Linux Means Business to the City of Garden Grove

Garden Grove, California is run by Linux—read how it happened here.
Conclusion

Without Linux and Samba, the project could never have come in within budget nor made the time-line for the move. In just a few short months, the City switched from a mini-computer with dumb terminals to a total network environment. The Linux machines run 24 hours a day and have proven to be very stable and reliable. Our thanks go out to all the Internet community for providing such a wonderful environment.

Equipment

The city now has over 300 486 and Pentium PC92s running WFW, Microsoft Office and Netscape Navigator. All are connected with 10baseT Ethernet cards (NE2000 and 3COM). Microsoft Telnet is used to connect to the Pick Server for legacy applications.

Linux servers are Intel-based Pentiums (100-133) with 64MB RAM, (2) 1GB SCSI drives and a 2GB DAT tape drive.

Printers are all HP LaserJets connected with an internal Jet Direct Card (Ethernet).

The network includes Category 5 cable with a Fiber Optic backbone, T1 line to Public Services, and 1544 Kbps Frame Relay to the Internet, 3COM hubs, patch panels and switch, Prelude and ADC DSU/CSU92s, and a Cisco Router.

IS Staff

The Informations Services staff consists of a manager, 2 systems analysts and a technician. Robert Shingledecker is the Information Systems Manager for the city of Garden Grove, California. He has written early machine code and assembly language programs. He uses the Internet regularly to research solutions for the city's IS needs and future developments. He can be reached at roberts@exo.com. The authors are the systems analysts. Victor Chang, Information Systems Technician, supports the PC client's needs—he installs and supports software (Windows, MS Office, Netscape, etc.), troubleshoots and fixes hardware problems.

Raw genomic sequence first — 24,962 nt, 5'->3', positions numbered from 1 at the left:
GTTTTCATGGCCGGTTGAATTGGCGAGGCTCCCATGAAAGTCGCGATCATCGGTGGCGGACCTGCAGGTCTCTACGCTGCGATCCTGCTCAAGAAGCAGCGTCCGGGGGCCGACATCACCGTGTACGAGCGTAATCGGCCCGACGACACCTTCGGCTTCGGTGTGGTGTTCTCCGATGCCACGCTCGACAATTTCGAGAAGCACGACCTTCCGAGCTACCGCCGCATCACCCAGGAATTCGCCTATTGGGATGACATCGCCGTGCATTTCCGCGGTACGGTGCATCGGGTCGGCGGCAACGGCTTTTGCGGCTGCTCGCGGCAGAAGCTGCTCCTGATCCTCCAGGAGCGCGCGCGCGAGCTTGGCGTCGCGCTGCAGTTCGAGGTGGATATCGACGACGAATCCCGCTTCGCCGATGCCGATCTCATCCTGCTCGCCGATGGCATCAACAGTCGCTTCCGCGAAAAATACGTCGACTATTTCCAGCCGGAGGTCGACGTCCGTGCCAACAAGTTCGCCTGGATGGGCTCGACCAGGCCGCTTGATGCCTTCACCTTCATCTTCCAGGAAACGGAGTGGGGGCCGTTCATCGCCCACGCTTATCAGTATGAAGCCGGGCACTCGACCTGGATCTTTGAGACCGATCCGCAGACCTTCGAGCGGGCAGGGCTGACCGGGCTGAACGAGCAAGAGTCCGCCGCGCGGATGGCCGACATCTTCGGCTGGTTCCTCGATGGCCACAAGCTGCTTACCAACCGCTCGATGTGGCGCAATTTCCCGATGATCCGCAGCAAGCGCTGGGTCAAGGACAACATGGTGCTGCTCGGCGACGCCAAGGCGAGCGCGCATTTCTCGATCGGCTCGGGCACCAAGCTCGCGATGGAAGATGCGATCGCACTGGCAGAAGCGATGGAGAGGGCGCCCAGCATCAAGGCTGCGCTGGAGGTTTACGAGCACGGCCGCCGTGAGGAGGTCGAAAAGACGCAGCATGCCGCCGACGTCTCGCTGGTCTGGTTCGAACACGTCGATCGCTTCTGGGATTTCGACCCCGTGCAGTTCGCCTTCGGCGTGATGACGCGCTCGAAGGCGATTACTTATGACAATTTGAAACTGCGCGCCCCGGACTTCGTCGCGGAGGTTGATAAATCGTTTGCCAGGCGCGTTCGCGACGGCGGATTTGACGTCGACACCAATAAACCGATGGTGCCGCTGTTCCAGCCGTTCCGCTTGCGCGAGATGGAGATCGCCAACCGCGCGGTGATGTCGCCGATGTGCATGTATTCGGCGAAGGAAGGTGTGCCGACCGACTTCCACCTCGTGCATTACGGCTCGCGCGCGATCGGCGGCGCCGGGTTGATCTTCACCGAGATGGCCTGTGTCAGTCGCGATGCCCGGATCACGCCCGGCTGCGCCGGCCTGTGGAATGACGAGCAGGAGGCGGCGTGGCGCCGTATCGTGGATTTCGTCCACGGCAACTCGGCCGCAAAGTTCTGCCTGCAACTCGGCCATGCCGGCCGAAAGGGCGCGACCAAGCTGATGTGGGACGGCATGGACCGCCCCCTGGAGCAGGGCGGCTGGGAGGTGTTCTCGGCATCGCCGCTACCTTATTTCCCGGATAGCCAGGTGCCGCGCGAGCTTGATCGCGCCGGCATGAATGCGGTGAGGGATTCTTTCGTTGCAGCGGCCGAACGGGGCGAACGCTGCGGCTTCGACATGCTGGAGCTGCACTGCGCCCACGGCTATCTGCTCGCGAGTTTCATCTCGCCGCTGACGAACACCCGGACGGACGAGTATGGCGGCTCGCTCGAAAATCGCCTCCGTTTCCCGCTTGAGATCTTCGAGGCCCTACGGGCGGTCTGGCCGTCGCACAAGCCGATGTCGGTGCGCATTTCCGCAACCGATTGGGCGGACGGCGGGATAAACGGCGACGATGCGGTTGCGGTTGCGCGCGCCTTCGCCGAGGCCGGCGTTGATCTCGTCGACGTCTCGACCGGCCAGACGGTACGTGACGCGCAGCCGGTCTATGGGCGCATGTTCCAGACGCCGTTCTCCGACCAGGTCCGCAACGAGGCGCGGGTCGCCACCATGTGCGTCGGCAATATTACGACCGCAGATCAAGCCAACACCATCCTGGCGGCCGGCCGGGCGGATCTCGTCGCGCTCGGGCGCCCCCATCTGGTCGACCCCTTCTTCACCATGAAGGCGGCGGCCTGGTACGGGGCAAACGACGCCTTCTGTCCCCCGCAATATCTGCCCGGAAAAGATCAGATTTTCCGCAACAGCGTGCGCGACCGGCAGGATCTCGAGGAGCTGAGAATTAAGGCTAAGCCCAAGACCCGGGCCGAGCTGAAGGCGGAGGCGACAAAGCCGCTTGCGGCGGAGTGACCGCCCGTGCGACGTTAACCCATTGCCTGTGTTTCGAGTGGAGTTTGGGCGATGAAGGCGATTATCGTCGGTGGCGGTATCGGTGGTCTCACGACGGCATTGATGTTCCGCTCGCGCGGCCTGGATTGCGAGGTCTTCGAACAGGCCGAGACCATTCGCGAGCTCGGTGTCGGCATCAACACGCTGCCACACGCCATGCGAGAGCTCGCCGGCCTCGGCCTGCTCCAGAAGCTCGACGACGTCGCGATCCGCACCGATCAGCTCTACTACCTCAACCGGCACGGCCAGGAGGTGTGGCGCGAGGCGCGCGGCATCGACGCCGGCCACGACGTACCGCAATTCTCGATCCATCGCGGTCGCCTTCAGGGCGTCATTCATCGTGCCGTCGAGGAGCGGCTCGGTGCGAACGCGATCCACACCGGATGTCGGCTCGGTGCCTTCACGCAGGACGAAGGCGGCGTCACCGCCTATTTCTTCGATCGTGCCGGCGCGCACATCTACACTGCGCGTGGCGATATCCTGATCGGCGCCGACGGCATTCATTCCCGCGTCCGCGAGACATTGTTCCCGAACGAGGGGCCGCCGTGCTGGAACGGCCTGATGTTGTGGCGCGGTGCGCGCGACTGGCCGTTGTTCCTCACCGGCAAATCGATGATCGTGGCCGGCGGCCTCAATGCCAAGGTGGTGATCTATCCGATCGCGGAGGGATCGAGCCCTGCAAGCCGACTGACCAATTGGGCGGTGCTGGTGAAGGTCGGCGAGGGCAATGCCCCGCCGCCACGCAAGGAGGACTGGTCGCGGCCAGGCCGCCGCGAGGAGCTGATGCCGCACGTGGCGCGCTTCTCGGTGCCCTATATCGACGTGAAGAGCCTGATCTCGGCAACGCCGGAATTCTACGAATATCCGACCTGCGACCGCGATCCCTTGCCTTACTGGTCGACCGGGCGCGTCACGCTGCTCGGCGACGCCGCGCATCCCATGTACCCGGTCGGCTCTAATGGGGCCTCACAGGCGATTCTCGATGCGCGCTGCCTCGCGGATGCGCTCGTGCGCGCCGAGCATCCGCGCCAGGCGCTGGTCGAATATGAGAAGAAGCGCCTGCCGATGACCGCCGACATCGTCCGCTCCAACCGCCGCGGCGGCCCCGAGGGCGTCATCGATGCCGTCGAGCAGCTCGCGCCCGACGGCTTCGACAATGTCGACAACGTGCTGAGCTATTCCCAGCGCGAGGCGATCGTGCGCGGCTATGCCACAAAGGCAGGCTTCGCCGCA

Pyng Chang is a Senior Systems Analyst with the city of Garden Grove, California. Both authors have Pick OS backgrounds, and have gradually moved into the Unix and PC environment since the inception of the project. They are both involved with all aspects of Unix network administration, and are currently writing the GUI interface to the Pick routines with the HTML, CGI and Perl.

Charles Kalil is a Senior Systems Analyst with the city of Garden Grove, California. Both authors have Pick OS backgrounds, and have gradually moved into the Unix and PC environment since the inception of the project. They are both involved with all aspects of Unix network administration, and are currently writing the GUI interface to the Pick routines with the HTML, CGI and Perl.

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